The Leadership Conference on Civil and Human Rights

The Nation's Premier Civil and Human Rights Coalition

The Leadership Conference on Civil and Human Rights  & The Leadership Conference Education Fund
The Nation's Premier Civil and Human Rights Coalition

Death Penalty

The death penalty has long been a hotly debated topic in the United States. Evidence clearly points to severe racial disparities in how courts decide between life imprisonment and the death penalty. Another troubling statistic concerns the guilt of those condemned to death, as dozens of death row inmates have been exonerated through DNA testing of their evidence and set free.

Jump to:

General Resources



State Moratoriums & Repeals

Currently, 15 states do not permit the death penalty - the latest being New Mexico, which in March 2009 became the second state to repeal the death penalty since the U.S. Supreme Court reinstated the death penalty in Gregg v. Georgia in 1976.

In 2009 - New Mexico, Montana, New Jersey, Maryland

In 2002 - Illinois & Maryland

Supreme Court Cases

Baze v. Rees: On April 16, 2009, the U.S. Supreme Court ruled that execution by lethal injection is not unconstitutionally cruel. The ruling ended a de facto moratorium on executions nationwide.

Hill v. McDonough: In July 2006, the Supreme Court said that a death row inmate may challenge lethal injection on the grounds that the mix of drugs used causes unnecessary pain and violates the 8th Amendment right against cruel and unusual punishment.

Roper v. Simmons: In 2005, the Supreme Court ruled that the Constitution bars the execution of offenders who were younger than 18 when their crimes were committed. Referring to "contemporary standards of decency," the Court held that imposing the death penalty on juveniles violated the Eighth Amendment's prohibition of cruel and unusual punishments.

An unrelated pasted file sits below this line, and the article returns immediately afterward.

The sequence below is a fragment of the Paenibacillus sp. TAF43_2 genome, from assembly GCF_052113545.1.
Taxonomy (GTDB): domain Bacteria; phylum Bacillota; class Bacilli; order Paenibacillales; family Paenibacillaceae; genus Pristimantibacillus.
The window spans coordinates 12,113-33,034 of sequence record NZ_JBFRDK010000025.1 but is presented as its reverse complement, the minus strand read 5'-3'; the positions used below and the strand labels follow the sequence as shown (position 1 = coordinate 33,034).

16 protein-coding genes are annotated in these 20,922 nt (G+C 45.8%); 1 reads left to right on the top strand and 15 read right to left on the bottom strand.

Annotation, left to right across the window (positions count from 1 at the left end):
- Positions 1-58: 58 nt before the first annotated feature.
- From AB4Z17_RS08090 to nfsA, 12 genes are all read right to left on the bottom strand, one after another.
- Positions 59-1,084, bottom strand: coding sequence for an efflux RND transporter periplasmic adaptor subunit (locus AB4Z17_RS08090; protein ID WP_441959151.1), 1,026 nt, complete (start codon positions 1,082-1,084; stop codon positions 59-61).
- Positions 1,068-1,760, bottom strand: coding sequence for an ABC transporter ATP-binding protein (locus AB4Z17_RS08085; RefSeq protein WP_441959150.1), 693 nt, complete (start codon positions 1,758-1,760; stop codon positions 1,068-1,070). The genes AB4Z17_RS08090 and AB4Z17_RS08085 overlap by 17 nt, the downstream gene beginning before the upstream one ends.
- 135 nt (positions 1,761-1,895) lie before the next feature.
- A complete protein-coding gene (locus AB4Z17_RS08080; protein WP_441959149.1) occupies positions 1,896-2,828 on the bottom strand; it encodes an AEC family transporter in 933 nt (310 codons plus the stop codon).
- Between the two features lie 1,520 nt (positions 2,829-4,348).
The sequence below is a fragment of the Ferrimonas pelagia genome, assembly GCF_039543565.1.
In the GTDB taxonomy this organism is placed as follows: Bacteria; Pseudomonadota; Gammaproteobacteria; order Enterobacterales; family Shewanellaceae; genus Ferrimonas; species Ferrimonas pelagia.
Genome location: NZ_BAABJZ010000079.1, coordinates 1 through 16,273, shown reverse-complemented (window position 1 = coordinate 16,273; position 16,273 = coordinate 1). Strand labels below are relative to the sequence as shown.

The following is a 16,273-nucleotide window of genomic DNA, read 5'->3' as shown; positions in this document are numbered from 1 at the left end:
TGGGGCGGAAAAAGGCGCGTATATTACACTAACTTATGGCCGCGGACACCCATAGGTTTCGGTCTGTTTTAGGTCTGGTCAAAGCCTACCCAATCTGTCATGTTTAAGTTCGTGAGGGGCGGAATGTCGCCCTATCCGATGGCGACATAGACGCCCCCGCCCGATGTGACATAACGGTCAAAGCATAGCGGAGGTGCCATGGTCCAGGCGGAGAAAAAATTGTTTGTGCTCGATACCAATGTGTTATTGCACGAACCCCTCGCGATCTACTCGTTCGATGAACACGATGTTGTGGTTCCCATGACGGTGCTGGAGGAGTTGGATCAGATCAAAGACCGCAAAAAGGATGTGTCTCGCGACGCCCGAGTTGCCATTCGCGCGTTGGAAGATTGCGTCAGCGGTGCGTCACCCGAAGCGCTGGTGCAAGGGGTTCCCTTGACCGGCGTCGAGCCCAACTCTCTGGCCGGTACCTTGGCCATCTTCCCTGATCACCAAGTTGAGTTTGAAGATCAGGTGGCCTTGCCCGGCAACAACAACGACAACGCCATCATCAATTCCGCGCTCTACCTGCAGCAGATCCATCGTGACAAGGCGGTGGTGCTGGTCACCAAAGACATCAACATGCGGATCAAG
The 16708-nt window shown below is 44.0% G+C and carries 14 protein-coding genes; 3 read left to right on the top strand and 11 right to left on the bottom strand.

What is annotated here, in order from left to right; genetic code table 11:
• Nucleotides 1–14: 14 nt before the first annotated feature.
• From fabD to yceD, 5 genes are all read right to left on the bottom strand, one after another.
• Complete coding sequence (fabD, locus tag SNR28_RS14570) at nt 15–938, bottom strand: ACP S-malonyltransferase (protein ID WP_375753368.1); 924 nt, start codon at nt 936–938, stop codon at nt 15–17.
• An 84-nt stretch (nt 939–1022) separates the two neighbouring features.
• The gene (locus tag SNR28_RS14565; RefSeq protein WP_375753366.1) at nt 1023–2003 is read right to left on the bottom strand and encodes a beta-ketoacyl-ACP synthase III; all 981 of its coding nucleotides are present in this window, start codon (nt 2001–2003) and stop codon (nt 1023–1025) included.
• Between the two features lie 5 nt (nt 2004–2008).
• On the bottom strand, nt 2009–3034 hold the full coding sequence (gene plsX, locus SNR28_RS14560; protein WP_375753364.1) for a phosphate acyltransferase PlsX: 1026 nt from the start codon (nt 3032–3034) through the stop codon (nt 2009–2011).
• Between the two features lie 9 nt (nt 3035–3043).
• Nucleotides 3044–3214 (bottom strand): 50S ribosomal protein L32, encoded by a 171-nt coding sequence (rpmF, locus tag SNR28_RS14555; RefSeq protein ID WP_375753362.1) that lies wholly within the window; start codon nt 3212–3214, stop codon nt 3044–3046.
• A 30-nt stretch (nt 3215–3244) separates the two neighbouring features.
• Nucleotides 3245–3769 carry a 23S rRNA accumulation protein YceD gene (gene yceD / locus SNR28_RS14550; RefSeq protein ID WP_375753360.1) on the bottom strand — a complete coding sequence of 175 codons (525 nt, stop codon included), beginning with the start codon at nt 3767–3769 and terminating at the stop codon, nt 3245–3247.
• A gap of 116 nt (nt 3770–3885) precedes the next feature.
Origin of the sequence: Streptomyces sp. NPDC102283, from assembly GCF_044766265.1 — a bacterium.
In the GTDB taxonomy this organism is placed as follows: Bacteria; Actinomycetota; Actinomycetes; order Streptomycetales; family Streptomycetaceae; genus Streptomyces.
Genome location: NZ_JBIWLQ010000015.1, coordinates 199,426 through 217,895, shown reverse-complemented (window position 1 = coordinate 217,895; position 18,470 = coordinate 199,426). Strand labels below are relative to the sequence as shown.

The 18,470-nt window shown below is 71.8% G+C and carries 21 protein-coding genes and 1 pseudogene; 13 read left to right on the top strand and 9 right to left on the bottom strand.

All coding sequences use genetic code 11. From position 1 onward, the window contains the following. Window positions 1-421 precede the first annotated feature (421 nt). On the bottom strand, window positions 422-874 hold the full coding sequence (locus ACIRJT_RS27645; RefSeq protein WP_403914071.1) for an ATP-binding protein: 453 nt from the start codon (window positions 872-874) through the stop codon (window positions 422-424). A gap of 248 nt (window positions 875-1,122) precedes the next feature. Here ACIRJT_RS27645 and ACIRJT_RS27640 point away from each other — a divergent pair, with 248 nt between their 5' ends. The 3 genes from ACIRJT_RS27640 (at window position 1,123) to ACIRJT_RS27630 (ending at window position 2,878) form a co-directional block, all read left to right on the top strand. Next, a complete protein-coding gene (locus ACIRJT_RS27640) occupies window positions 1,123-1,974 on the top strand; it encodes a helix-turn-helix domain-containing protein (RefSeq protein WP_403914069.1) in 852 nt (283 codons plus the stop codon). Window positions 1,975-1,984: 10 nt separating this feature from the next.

Miller-El v. Dretke: In June 2005, the Supreme Court overturned the conviction of an African-American death row inmate, citing race discrimination on the part of the prosecutors during jury selection. For Thomas Miller-El, it was the second time the Court had ruled in his favor and against the appeals court that had heard his case.

Banks v. Dretke: On February 24, 2004, the Supreme Court overturned the death sentence of Delma Banks, following allegations that the prosecution had withheld crucial information, which might have undermined the credibility of two key prosecution witnesses. Previously, on March 12, 2003, just ten minutes before Banks' scheduled execution, the Supreme Court intervened to stop Banks's execution.

Ring v. Arizona: On June 24, 2002, the Supreme Court invalidated Arizona’s death penalty statute, holding that a statute allowing a judge, rather than a jury, to find facts necessary for the imposition of the death penalty violated the defendant’s 6th Amendment right to a trial by jury.

Atkins v. Virginia: On June 20, 2002,the Supreme Court ruled to ban the execution of those with mental retardation, as a violation of the Eighth Amendment's Prohibition against cruel and unusual punishment. The decision overturned a previous Supreme Court decision that upheld the practice.

National Legislation

Innocence Protection Act: This legislation was signed into law as part of the Justice for All Act on October 30, 2004. The Act authorizes funding to states for post-conviction DNA testing, to clear DNA backlogs, to improve crime labs, and to help improve the quality of representation in capital cases.


Lethal Injection


Racial Bias

Our Members